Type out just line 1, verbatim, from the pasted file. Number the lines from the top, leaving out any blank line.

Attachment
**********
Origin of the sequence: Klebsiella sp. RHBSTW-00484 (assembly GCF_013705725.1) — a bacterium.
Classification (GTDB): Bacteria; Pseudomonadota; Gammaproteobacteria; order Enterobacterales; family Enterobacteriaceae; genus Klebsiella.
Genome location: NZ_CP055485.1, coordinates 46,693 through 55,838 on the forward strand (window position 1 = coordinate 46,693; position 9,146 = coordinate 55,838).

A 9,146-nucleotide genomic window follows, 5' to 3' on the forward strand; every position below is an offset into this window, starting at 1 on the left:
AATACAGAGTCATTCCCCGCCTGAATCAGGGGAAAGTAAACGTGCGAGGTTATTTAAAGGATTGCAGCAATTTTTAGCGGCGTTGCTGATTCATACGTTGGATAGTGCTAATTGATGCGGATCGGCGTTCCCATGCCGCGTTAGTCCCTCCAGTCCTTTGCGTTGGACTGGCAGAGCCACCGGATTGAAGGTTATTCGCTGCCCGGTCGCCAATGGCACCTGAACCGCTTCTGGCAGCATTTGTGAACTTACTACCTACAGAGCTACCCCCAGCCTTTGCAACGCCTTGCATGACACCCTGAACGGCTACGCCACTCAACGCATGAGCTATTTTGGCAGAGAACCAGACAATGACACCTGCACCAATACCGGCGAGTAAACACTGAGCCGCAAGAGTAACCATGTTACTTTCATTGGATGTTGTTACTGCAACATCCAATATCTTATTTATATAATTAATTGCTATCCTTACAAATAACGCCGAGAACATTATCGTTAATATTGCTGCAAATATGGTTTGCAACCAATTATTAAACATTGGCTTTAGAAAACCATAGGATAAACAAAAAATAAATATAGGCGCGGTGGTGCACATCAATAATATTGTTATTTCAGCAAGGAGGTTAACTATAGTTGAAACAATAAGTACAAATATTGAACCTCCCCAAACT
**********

Origin of the sequence: Klebsiella sp. RHBSTW-00484 (assembly GCF_013705725.1) — a bacterium.